From WORLDWATCH for January/February 2008: algae may be set to eclipse all the other biofuel feedstocks as the cheapest, easiest, and most environmentally friendly way to produce liquid fuel. Yes, and I suspect it will do similar for food. When vegetarianism comes to the world, because it takes ten times as much grain to feed a cow for its meat as it would to feed people directly, things like algae may be made to emulate the form, nutrition, and taste of meats so folk will hardly care about the difference.

Newspaper, December 2007: we worry about theft from stores, but sometimes the opposite occurs: people sneak things into stores. They are called shopdroppers. For example, self published authors sneak their works into the “new releases” section so they can be read. Religious or anti-religious publications do similar, or they may simply put their advertising bookmarks into the books for sale. Folk with unwanted pets sneak them into pet stores: bunnies, cats, dogs.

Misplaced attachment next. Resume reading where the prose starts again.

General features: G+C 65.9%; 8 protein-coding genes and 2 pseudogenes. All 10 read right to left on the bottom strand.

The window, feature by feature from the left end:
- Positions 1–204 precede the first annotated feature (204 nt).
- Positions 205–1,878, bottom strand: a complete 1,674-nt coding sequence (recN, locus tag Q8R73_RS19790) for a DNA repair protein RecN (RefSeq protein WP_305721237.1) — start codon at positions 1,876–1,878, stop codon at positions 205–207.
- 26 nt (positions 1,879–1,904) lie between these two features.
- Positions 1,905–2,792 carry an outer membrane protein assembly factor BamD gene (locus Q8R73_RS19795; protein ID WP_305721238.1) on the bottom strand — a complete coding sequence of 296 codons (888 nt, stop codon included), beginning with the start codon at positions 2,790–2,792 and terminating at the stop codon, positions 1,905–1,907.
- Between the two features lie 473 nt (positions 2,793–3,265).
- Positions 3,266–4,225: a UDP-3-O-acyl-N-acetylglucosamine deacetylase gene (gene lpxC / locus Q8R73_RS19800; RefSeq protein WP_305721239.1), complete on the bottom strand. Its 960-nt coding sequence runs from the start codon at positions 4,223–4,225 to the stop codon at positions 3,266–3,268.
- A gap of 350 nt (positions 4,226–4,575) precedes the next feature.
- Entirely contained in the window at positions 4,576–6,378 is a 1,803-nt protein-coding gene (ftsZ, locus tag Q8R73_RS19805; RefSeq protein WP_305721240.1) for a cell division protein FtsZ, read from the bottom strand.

January 5, 2008 item: Meg was raped and killed in the Florida panhandle, and there was no recourse because it wasn't against the law. The victim was a goat, and there's no law against bestiality in Florida. Yet.

Another contemporary item: healthy habits add 14 years to life expectancy. Don't smoke, eat lots of fruits and vegetables, exercise regularly, and drink alcohol in moderation. All of which I have been doing for a lifetime. It's nice to know I have another 14 years ahead of me.

And I discovered an envelope containing several special Xanth stamps, in denominations of 10-13 cents (the different figures in different corners of individual stamps), $3-$4, $3-$5 and so on, per the Xanth system. In the Land of Xanth they don't take mundane money very seriously.

NATIONAL GEOGRAPHIC map of Mars-they travel to the darndest places-that shows a location of interest to me: Xanthe Terra. I wonder if it is magical? And their article for May 1999 on a fish dating from earlier yet, the Devonian, circa 400 million years ago. Some fish were converting their lobe fins to legs, to help them handle shallow water. It time they started crawling on land. That led to no end of mischief, as we know, because the immigrants took over the land.